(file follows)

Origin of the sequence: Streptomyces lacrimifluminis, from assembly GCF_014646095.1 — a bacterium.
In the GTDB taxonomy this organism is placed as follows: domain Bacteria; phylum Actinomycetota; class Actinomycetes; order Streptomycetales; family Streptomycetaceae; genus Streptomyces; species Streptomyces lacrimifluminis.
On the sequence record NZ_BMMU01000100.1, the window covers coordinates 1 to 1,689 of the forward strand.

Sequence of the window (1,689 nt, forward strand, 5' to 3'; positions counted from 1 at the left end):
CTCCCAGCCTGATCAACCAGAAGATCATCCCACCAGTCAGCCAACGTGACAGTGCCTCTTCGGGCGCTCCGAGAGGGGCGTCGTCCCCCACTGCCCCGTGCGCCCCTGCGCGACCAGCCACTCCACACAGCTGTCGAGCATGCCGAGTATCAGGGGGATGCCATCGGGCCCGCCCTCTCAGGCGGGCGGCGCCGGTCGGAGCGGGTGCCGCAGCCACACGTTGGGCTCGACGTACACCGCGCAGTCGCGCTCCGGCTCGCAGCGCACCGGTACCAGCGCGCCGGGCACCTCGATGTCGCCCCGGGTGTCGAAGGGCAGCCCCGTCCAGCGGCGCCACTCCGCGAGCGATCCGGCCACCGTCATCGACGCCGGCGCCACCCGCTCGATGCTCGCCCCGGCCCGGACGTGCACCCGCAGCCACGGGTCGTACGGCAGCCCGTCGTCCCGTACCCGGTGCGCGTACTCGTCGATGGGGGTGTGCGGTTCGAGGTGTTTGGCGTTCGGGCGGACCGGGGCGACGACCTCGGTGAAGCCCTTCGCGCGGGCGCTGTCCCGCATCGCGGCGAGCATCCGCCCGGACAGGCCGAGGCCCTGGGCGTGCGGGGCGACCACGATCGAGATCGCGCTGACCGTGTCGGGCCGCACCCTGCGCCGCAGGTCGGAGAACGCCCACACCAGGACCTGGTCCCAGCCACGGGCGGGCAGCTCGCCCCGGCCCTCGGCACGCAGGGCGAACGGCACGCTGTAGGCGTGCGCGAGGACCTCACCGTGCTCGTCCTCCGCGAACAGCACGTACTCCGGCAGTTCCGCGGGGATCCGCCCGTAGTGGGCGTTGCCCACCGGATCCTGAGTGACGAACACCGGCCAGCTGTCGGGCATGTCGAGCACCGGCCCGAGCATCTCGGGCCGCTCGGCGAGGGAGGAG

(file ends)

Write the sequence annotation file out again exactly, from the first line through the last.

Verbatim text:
Origin of the sequence: Streptomyces lacrimifluminis, from assembly GCF_014646095.1 — a bacterium.
In the GTDB taxonomy this organism is placed as follows: domain Bacteria; phylum Actinomycetota; class Actinomycetes; order Streptomycetales; family Streptomycetaceae; genus Streptomyces; species Streptomyces lacrimifluminis.
On the sequence record NZ_BMMU01000100.1, the window covers coordinates 1 to 1,689 of the forward strand.

Sequence of the window (1,689 nt, forward strand, 5' to 3'; positions counted from 1 at the left end):
CTCCCAGCCTGATCAACCAGAAGATCATCCCACCAGTCAGCCAACGTGACAGTGCCTCTTCGGGCGCTCCGAGAGGGGCGTCGTCCCCCACTGCCCCGTGCGCCCCTGCGCGACCAGCCACTCCACACAGCTGTCGAGCATGCCGAGTATCAGGGGGATGCCATCGGGCCCGCCCTCTCAGGCGGGCGGCGCCGGTCGGAGCGGGTGCCGCAGCCACACGTTGGGCTCGACGTACACCGCGCAGTCGCGCTCCGGCTCGCAGCGCACCGGTACCAGCGCGCCGGGCACCTCGATGTCGCCCCGGGTGTCGAAGGGCAGCCCCGTCCAGCGGCGCCACTCCGCGAGCGATCCGGCCACCGTCATCGACGCCGGCGCCACCCGCTCGATGCTCGCCCCGGCCCGGACGTGCACCCGCAGCCACGGGTCGTACGGCAGCCCGTCGTCCCGTACCCGGTGCGCGTACTCGTCGATGGGGGTGTGCGGTTCGAGGTGTTTGGCGTTCGGGCGGACCGGGGCGACGACCTCGGTGAAGCCCTTCGCGCGGGCGCTGTCCCGCATCGCGGCGAGCATCCGCCCGGACAGGCCGAGGCCCTGGGCGTGCGGGGCGACCACGATCGAGATCGCGCTGACCGTGTCGGGCCGCACCCTGCGCCGCAGGTCGGAGAACGCCCACACCAGGACCTGGTCCCAGCCACGGGCGGGCAGCTCGCCCCGGCCCTCGGCACGCAGGGCGAACGGCACGCTGTAGGCGTGCGCGAGGACCTCACCGTGCTCGTCCTCCGCGAACAGCACGTACTCCGGCAGTTCCGCGGGGATCCGCCCGTAGTGGGCGTTGCCCACCGGATCCTGAGTGACGAACACCGGCCAGCTGTCGGGCATGTCGAGCACCGGCCCGAGCATCTCGGGCCGCTCGGCGAGGGAGGAG